NASA's safety director and chief engineer dissented from the decision when it was made to go ahead with the launch despite not having a fix for the foam shredding problem. Chief safety officer Bryan O'Connor, a former shuttle commander, was uncomfortable with going ahead with the launch on July 1. He did not appeal the decision because NASA has contingency plans in which would allow the crew take refuge in the International Space Station while waiting for a rescue mission if the shuttle became damaged. NASA Administrator Michael Griffin felt there were a variety of reasons that a July 1 launch was worth the added risk.
So, let's recap here. Three and a half years ago, seven people died when the Space Shuttle Columbia disintegrated during reentry, an accident caused by foam shredding and falling from the fuel tank to damage heat tiles on the shuttle wing. Last year, in the Return to Flight Mission, STS-114, it was discovered that the foam shredding problem had not been fixed, but fortunately, there was no damage to Space Shuttle Discovery, and the crew returned safely. Now, NASA is preparing to launch another 7 astronauts into space aboard a space shuttle which still has not had the problem of foam shredding repaired, over the protests of the chief engineer and safety director. Their emergency plan is to have the crew hole up in the crowded International Space Station while awaiting rescue from another space shuttle with the same foam shredding danger, which, by the way, now has a dented fuel tank.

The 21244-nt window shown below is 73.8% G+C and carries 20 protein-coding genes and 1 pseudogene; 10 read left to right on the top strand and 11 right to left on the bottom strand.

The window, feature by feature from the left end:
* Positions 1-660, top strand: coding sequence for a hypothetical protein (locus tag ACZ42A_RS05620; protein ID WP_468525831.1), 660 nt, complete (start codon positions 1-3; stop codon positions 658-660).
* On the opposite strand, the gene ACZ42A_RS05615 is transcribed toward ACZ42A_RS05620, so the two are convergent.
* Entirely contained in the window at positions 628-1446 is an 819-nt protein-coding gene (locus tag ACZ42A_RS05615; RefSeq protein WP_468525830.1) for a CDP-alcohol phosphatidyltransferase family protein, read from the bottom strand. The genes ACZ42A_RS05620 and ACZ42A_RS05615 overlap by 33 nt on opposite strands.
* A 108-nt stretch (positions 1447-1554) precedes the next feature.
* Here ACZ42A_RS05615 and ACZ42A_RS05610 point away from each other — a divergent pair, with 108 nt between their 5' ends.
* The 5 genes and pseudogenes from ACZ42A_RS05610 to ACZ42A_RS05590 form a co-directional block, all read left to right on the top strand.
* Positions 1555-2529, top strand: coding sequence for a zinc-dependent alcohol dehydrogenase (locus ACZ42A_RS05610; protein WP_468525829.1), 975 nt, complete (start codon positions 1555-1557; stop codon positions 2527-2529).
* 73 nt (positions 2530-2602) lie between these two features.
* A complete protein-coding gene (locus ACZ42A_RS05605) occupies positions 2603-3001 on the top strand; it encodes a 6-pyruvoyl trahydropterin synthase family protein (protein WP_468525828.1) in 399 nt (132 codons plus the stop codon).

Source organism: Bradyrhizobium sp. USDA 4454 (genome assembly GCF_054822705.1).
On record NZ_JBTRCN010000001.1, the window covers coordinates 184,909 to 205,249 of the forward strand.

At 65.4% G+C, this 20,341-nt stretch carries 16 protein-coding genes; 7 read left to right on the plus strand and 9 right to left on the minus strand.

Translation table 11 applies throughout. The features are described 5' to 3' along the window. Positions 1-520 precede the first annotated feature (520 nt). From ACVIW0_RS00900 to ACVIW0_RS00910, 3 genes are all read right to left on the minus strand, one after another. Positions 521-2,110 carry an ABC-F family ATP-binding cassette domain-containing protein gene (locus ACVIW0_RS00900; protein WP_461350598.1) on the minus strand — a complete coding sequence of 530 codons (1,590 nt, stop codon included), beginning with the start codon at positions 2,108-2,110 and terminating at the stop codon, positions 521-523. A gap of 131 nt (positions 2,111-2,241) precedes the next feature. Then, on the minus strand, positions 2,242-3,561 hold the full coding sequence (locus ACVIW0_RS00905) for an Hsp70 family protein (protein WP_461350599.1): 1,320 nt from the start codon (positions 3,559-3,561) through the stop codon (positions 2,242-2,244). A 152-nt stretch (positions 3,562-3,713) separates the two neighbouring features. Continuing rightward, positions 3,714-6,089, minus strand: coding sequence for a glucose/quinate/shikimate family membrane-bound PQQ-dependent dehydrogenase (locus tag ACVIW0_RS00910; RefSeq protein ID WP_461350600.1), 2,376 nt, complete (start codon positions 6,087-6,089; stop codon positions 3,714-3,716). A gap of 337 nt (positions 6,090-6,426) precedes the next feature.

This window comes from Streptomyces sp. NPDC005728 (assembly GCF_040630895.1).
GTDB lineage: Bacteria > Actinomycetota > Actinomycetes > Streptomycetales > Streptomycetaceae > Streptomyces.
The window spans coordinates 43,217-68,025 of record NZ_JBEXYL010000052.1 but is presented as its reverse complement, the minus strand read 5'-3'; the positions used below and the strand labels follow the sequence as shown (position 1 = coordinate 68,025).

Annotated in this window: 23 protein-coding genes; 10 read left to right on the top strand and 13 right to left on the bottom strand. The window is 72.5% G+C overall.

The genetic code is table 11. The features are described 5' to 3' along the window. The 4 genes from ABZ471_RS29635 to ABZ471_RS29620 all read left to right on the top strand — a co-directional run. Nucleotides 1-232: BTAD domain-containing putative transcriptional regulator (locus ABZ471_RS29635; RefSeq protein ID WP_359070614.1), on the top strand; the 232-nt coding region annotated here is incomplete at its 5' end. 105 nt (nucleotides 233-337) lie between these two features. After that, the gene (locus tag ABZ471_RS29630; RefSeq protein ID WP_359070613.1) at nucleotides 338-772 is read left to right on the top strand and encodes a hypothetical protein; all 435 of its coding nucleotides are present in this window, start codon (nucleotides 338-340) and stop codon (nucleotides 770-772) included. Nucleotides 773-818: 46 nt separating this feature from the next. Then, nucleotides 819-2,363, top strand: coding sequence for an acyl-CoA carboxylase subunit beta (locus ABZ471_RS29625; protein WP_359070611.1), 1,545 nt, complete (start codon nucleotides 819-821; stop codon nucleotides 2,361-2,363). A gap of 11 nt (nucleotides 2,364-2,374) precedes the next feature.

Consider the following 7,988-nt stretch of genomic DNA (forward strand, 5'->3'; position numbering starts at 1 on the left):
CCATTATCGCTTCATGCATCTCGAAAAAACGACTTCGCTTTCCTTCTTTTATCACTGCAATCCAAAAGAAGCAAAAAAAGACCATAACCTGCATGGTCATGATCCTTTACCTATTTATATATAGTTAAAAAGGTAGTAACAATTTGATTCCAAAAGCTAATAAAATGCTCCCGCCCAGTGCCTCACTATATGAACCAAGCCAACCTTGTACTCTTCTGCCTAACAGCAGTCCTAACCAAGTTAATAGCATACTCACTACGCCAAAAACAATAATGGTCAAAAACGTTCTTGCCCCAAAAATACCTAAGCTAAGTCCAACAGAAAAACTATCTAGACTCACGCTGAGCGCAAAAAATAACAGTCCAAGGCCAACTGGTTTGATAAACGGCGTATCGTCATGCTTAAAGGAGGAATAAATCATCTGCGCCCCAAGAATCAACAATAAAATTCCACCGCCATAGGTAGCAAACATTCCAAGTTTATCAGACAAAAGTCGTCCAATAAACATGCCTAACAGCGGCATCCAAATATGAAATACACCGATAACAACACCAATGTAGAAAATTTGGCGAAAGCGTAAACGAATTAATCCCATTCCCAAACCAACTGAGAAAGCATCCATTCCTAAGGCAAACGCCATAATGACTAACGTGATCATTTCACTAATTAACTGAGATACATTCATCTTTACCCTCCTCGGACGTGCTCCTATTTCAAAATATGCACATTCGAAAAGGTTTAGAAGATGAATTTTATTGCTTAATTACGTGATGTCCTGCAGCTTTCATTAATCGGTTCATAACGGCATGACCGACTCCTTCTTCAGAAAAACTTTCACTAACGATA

The official odds may be 1 in 100, but if I were on this crew, I may just want to take my chances in Las Vegas.
What do you think? Leave a comment and share your opinions.
- Related Resource: Loss of the Space Shuttle Columbia
- Quiz: Space Shuttle Challenger Disaster Quiz
- Related Article: Dangers of Space Travel.
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